1. Title Page
    2. Abstract
    3. Introduction
    4. Methods
    5. Results
    6. Discussion
    7. References
    8. Tables
    9. Illustrations (Figures)
    10. Units of Measurement
    11. Abbreviations and Symbols


References should follow the standards summarized in the ICMJEs’ Recommendations for the Conduct, Reporting, Editing and Publication of Scholarly Work in Medical Journals: Sample Referenceswebpage, which provides useful examples for both reference style and format. The information on the webpage is given in two subheadings:

  1. General Considerations Related to References
  2. Reference Style and Format (this section lists examples)

Proofs and Reprints

Electronic proofs will be sent (e-mail attachment) to the corresponding author as a PDF file. Page proofs are considered to be the final version of the manuscript. With the exception of typographical or minor clerical errors, no changes will be made in the manuscript at the proof stage. Because GJMEDPH will be published freely online, authors will have free electronic access to the full text (in both HTML and PDF) of the article. Authors can freely download the PDF file from which they can print unlimited copies of their articles.


Submission of a manuscript implies: that the work described has not been published before (except in the form of an abstract or as part of a published lecture, or thesis) that it is not under consideration for publication elsewhere; that if and when the manuscript is accepted for publication, the authors agree to automatic transfer of the copyright to the publisher.

Conflict of Interest Declaration

It is the policy of the GJMEDPH to require a conflict of interest declaration from all authors.

Please include a declaration at the end of your manuscript prior to the references, under a heading ‘Conflict of Interest Declaration’. If no declaration is made, the following will be printed under this heading: ‘None declared’. Alternatively, you may wish to state that ‘The author(s) declare(s) that there is no conflict of interest’. When making a declaration, the disclosure of information must be specific and include any financial relationship that the authors of the article have with any sponsoring organization and the for-profit interests the organization represents. Any commercial or financial involvement that might represent a conflict of interest need to be additionally disclosed in the covering letter accompanying your manuscript to assist the Editor in Chief in evaluating whether sufficient disclosure has been made within the Conflict of Interest Declaration provided in the manuscript.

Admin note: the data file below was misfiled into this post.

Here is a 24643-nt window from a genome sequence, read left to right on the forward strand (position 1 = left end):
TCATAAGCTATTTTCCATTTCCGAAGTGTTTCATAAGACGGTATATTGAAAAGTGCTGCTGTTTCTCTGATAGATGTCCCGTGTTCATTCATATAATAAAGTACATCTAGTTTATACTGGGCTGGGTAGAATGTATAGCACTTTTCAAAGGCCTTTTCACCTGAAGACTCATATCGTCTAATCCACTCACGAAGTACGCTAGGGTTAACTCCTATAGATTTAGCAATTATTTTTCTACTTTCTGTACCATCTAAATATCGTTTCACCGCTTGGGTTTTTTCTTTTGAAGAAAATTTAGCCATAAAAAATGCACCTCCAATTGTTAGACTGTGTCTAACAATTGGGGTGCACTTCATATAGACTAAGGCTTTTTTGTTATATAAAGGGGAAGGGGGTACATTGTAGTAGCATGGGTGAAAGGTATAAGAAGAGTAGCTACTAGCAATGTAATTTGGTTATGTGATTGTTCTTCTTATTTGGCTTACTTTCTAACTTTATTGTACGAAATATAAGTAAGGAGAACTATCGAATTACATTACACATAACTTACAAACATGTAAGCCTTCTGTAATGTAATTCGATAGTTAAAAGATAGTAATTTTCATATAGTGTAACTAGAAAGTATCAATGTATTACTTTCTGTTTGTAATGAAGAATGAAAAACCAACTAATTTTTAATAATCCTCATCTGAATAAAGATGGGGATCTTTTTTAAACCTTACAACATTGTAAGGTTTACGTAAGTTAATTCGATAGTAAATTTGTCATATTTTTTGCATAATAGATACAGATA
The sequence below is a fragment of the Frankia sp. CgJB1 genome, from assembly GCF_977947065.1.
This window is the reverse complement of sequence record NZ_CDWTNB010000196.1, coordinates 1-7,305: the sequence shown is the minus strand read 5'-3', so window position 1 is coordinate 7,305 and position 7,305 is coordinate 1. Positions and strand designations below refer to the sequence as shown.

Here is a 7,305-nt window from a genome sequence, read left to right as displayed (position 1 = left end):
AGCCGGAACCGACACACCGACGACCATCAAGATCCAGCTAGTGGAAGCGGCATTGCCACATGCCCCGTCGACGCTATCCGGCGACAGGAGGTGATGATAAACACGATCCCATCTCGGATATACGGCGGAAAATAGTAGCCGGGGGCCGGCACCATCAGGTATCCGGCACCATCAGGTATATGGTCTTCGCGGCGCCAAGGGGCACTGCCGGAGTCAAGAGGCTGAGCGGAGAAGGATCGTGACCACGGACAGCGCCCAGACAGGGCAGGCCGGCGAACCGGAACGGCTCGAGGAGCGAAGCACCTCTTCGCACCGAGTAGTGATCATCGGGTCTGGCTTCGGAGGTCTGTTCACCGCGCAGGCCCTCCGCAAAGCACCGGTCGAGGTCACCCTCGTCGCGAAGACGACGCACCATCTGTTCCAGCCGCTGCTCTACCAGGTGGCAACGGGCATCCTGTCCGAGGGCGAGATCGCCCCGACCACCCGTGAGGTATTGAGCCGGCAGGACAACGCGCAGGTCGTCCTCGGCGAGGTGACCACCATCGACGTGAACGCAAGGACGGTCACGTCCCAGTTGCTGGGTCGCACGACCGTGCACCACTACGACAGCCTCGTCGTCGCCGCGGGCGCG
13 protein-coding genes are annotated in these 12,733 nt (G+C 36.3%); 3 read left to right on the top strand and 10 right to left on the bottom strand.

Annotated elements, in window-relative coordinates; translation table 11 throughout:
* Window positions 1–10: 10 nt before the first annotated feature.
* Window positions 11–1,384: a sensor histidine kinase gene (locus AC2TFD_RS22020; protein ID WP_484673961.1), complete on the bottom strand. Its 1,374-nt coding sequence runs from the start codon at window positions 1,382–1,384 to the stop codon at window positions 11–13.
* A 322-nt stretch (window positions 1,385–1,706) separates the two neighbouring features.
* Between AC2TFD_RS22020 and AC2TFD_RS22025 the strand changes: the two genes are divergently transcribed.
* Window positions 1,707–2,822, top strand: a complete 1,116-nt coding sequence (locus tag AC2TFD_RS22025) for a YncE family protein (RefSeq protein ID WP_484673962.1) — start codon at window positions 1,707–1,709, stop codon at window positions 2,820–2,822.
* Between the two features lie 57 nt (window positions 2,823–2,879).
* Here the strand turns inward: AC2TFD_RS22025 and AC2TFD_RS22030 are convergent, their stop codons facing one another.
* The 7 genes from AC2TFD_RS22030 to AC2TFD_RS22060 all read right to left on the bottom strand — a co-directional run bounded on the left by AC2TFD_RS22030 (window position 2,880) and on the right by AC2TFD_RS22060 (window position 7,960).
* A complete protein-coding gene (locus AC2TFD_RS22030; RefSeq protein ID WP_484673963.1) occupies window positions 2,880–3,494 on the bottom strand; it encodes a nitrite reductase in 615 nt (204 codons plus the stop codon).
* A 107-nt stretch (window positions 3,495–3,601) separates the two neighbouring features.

Protection of Research Participants

When reporting experiments on people, authors should indicate whether the procedures followed were in accordance with the ethical standards of the relevant responsible committee on human experimentation.Additionally, if a Statement of Informed Consent has been obtained, this should be indicated in the published article.

Patients have a right to privacy that should not be infringed without informed consent. Identifying information, including patients' names, initials, or hospital numbers, should not be published in written descriptions, photographs, and pedigrees unless the information is essential for scientific purposes and the patient (or parent or guardian) gives written informed consent for publication. Informed consent for this purpose requires that a patient who is identifiable be shown the manuscript to be published. Authors should identify individuals who provide writing assistance and disclose the funding source for this assistance. Identifying details should be omitted if they are not essential. Complete anonymity is difficult to achieve, however, and informed consent should be obtained if there is any doubt. For example, masking the eye region in photographs of patients is inadequate protection of anonymity. If identifying characteristics are altered to protect anonymity, such as in genetic pedigrees, authors should provide assurance that alterations do not distort scientific meaning and editors should so note. When informed consent has been obtained, it should be indicated in the submitted article.